A visit to the NEOS factory. For the smokers of premium handmade cigars, NEOS might be a new name. But for the smokers of dry-cured short fillers, it is not. It is a famous brand with a long history. The brand is more than a century old and since 1975 part of the J. Cortes/Vandermarliere Cigar Family. But the old factory remains, at the original location and is still producing over 250 million cigars a year.
Around the turn of the 19th century, it wasn’t an odd choice to become a cigar manufacturer in Belgium or the southern parts of The Netherlands. And that’s what Cyriel Vandenberghe did. He is the founder of Tabakfabriek n°253 (tobacco factory # 253) in Handzame, a small town in West Flanders, Belgium. The factory is still there and still functioning. And since a few years, there’s a cigar museum as well with Cyriel Vandenberghe at the virtual host. Unfortunately, Ministry of Cigars could not visit the museum due to covid-19, but we did visit the factory.
The company few rapidly until the First World War. After the war, Vandenberghe had to reinvent NEOS and he did. The Vandenberghe family was in charge of the factory until 1975. Then another Belgium cigar manufacturer, and family business, Vandermarliere acquired the brand and the factory. Even though Vandermarliere had a factory about an hour away, they did not close the factory in Handzame. As a family business, they recognize the importance of history and of being loyal to the employees. Employees at NEOS that worked there for decades, and sometimes even generations. And the Vandermarliere family upholds this until today. There is one dedicated truck driving between the two locations daily, but both locations remain in function.
From 1975, the NEOS brand and the factory were part of the Vandermarliere concern. Back then the J. Cortes brand wasn’t part of the family. By becoming part of the family a few things changed. But the heart of the company stays the same.
Nowadays raw tobacco comes in, frozen, from all over the world and remains frozen until ready for use. The tobacco is frozen to kill the larvae of the tobacco beetle. The raw tobacco is then shredded into small pieces and goes through several filters to ensure nothing but tobacco is left. That is done by shaking and by blowing air through the pieces of tobacco. Then the blending begins. Different kinds of tobacco are mixed in a huge mixer until the desired blend is achieved. This is done by skilled blenders who constantly monitor and test the blending.
Once the tobacco is ready, bunches are made with a binder. The beautiful part is the wrapping of the cigars. Huge rolls of cloth with perfectly cut pieces of wrapper are installed in the wrapping machine. Each bunch then gets the wrapper applied. Those bobines, as the name of those rolls are, come from Sri Lanka. J. Cortes has a factory in Sri Lanka that makes those bobines. Huge containers come to the factory, full to the brim with those bobines. These come in frozen as well, to null the risk of beetles. And once used, the cloths go back to Sri Lanka. There they are cleaned and ready to use again.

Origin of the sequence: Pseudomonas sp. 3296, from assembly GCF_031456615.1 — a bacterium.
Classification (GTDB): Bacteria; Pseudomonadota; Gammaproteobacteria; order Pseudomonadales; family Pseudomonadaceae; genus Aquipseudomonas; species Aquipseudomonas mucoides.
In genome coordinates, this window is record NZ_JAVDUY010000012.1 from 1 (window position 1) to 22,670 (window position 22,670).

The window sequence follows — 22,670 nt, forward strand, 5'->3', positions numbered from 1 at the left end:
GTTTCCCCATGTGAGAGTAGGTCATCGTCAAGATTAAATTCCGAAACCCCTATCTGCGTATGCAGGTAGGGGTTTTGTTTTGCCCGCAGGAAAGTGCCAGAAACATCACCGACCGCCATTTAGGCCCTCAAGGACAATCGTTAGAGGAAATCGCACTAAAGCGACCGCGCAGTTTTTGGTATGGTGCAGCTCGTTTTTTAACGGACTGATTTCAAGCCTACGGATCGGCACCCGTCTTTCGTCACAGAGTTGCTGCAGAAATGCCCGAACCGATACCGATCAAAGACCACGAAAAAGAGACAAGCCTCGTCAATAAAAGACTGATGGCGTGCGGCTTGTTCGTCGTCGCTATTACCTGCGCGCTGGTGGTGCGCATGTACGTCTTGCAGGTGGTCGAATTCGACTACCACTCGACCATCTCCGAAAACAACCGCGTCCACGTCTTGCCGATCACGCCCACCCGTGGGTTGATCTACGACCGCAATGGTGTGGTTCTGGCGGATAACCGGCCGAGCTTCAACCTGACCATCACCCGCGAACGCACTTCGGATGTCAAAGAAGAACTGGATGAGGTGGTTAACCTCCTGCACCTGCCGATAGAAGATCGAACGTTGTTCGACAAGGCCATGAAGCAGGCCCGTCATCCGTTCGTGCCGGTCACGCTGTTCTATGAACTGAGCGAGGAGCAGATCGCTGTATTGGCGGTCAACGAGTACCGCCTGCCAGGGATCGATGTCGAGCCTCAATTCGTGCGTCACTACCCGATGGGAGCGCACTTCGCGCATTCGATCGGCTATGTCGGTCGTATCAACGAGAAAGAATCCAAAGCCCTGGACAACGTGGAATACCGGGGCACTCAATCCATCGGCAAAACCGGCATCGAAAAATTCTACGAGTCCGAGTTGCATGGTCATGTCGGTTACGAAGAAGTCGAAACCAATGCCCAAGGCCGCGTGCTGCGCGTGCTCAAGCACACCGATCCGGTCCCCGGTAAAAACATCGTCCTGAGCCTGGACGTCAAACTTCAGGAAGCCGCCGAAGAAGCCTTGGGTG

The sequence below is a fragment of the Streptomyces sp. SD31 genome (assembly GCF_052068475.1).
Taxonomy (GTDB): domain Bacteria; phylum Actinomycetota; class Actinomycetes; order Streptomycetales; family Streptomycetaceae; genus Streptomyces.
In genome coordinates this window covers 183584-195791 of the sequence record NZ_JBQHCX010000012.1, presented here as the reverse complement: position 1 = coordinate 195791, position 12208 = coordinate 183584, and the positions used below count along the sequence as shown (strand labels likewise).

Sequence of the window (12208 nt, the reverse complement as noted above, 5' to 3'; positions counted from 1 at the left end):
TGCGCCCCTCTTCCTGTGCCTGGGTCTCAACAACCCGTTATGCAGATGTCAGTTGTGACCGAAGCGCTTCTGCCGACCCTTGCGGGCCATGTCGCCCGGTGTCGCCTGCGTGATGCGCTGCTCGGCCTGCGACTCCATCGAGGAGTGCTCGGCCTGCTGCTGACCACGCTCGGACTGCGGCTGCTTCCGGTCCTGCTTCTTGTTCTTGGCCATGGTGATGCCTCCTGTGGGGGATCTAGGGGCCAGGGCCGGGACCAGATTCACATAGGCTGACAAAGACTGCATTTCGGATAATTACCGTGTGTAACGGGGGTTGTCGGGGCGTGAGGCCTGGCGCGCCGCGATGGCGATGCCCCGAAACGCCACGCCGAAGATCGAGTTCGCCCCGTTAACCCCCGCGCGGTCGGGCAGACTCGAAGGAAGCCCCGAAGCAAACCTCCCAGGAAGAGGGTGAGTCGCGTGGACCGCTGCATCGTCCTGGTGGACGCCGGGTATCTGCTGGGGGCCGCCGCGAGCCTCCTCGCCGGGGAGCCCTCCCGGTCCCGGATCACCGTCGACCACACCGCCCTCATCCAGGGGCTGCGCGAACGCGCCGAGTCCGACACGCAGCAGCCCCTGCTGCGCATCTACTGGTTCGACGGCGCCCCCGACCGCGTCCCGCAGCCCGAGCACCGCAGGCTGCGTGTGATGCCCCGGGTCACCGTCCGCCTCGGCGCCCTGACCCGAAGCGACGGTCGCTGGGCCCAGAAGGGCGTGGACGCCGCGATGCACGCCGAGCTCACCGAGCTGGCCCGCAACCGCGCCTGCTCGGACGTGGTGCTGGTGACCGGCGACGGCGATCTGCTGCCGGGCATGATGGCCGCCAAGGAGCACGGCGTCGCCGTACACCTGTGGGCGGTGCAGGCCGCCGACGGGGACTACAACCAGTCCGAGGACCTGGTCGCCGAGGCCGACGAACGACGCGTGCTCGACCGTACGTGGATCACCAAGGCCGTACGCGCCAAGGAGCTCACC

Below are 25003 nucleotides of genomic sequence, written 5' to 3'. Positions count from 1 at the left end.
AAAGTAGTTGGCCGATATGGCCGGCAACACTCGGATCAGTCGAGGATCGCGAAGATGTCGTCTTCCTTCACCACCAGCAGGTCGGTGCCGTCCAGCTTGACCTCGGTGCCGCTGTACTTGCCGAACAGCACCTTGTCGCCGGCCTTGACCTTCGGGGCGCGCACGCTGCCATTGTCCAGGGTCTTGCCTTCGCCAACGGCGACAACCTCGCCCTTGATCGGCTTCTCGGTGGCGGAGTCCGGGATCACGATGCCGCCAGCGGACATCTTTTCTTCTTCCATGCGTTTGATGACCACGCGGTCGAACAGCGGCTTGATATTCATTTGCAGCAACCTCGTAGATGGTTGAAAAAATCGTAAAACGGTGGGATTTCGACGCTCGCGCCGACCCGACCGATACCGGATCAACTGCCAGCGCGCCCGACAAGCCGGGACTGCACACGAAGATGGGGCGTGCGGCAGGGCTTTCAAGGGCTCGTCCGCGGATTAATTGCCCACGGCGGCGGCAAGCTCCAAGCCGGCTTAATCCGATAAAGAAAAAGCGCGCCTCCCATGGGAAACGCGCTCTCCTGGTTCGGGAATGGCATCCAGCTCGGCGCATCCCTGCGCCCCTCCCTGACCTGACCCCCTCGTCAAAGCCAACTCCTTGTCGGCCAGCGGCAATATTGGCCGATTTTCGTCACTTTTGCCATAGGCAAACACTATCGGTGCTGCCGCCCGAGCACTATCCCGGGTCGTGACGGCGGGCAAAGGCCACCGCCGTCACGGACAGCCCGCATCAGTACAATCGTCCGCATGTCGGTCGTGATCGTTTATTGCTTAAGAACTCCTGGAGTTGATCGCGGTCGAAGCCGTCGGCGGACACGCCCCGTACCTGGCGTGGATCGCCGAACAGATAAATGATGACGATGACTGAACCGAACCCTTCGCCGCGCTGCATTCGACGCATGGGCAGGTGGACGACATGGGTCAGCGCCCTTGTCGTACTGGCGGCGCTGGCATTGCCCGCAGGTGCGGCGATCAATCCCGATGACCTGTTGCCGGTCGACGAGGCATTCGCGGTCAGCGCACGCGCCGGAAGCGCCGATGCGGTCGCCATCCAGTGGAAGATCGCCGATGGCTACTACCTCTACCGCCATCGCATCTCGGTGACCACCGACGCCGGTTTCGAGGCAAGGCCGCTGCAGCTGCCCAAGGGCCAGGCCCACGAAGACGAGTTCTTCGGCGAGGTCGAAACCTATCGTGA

Some of the cigars made in this factory are aromatic. That can be done in two ways. Either by using very aromatic tobaccos in the blend to create an aromatic cigar. Or by injecting additives. That is done by a machine with hollow needles. The needles have holes all over so that the additives are spread evenly all over the cigars.
The machines are old, mechanical machines. And they are rare. So J. Cortes has its crew of mechanics that can repair any machine. But because of the rarity, the Vandermarliere family buys whatever old cigar-rolling machinery they can get their hands on. Either for when the production grows, or when spare parts are needed. Since these machines are no longer made, and lesser factories are producing cigars, it is Vandermarliere’s way to ensure continuity.
The factory itself is the old city hall of Handzame. One of the production rooms has a beautiful, original, tile floor in black and white. That used to be the ballroom where many people from high society from that era danced. And according to some staff, people still dance now and then.
The most famous brands that roll of the factory line in the NEOS factory in Handzame are Neos and Amigo. But J. Cortes also produces private labels and a select few other brands at the factory. Except for the private labels, all packaging is done at the facility in Zwevegem but that’s a subject for another article next month.
Once the covid-19 pandemic is over schedule a visit to the tobacco museum and book a tour through the factory. There is a lot of knowledge to be found, and it is great to see history so well maintained and respected. Even if dry-cured short fillers aren’t your preferred choice of cigars, a visit to the museum and factory is well worth your time. We surely did enjoy our visit and did pick up a thing or two about cigars. But be aware, use your GPS as the location is hard to find. We drove past the place twice. Even when we parked right in front of the building we did not see it. It is on the main road, with just a small facade. But once the doors open, you can see how big the factory is. Reservations can be made via an email to firstname.lastname@example.org or by phone on +32 51 56 61 08.
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